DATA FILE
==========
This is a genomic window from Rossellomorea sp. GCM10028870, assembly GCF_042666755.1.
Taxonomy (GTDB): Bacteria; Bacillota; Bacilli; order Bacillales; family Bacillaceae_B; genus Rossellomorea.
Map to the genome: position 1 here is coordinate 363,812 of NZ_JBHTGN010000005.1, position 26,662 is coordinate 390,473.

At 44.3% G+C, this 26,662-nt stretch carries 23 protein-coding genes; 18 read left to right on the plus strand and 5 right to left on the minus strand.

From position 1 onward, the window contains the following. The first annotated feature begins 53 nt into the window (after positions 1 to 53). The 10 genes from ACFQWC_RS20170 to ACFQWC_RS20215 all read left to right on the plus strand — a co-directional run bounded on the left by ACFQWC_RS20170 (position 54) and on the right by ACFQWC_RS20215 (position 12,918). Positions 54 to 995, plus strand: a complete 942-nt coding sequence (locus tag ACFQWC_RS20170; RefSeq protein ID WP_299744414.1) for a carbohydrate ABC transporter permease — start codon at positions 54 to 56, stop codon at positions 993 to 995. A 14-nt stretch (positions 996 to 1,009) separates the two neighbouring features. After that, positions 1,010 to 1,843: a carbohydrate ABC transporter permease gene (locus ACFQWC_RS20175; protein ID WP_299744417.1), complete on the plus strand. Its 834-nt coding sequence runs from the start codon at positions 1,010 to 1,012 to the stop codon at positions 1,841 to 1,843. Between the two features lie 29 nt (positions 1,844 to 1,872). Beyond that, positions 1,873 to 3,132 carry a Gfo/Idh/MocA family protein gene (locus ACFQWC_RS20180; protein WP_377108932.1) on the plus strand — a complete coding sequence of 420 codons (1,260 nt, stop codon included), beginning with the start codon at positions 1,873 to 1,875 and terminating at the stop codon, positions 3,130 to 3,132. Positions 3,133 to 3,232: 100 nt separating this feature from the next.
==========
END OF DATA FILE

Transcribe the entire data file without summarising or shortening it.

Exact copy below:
This is a genomic window from Rossellomorea sp. GCM10028870, assembly GCF_042666755.1.
Taxonomy (GTDB): Bacteria; Bacillota; Bacilli; order Bacillales; family Bacillaceae_B; genus Rossellomorea.
Map to the genome: position 1 here is coordinate 363,812 of NZ_JBHTGN010000005.1, position 26,662 is coordinate 390,473.

At 44.3% G+C, this 26,662-nt stretch carries 23 protein-coding genes; 18 read left to right on the plus strand and 5 right to left on the minus strand.

From position 1 onward, the window contains the following. The first annotated feature begins 53 nt into the window (after positions 1 to 53). The 10 genes from ACFQWC_RS20170 to ACFQWC_RS20215 all read left to right on the plus strand — a co-directional run bounded on the left by ACFQWC_RS20170 (position 54) and on the right by ACFQWC_RS20215 (position 12,918). Positions 54 to 995, plus strand: a complete 942-nt coding sequence (locus tag ACFQWC_RS20170; RefSeq protein ID WP_299744414.1) for a carbohydrate ABC transporter permease — start codon at positions 54 to 56, stop codon at positions 993 to 995. A 14-nt stretch (positions 996 to 1,009) separates the two neighbouring features. After that, positions 1,010 to 1,843: a carbohydrate ABC transporter permease gene (locus ACFQWC_RS20175; protein ID WP_299744417.1), complete on the plus strand. Its 834-nt coding sequence runs from the start codon at positions 1,010 to 1,012 to the stop codon at positions 1,841 to 1,843. Between the two features lie 29 nt (positions 1,844 to 1,872). Beyond that, positions 1,873 to 3,132 carry a Gfo/Idh/MocA family protein gene (locus ACFQWC_RS20180; protein WP_377108932.1) on the plus strand — a complete coding sequence of 420 codons (1,260 nt, stop codon included), beginning with the start codon at positions 1,873 to 1,875 and terminating at the stop codon, positions 3,130 to 3,132. Positions 3,133 to 3,232: 100 nt separating this feature from the next.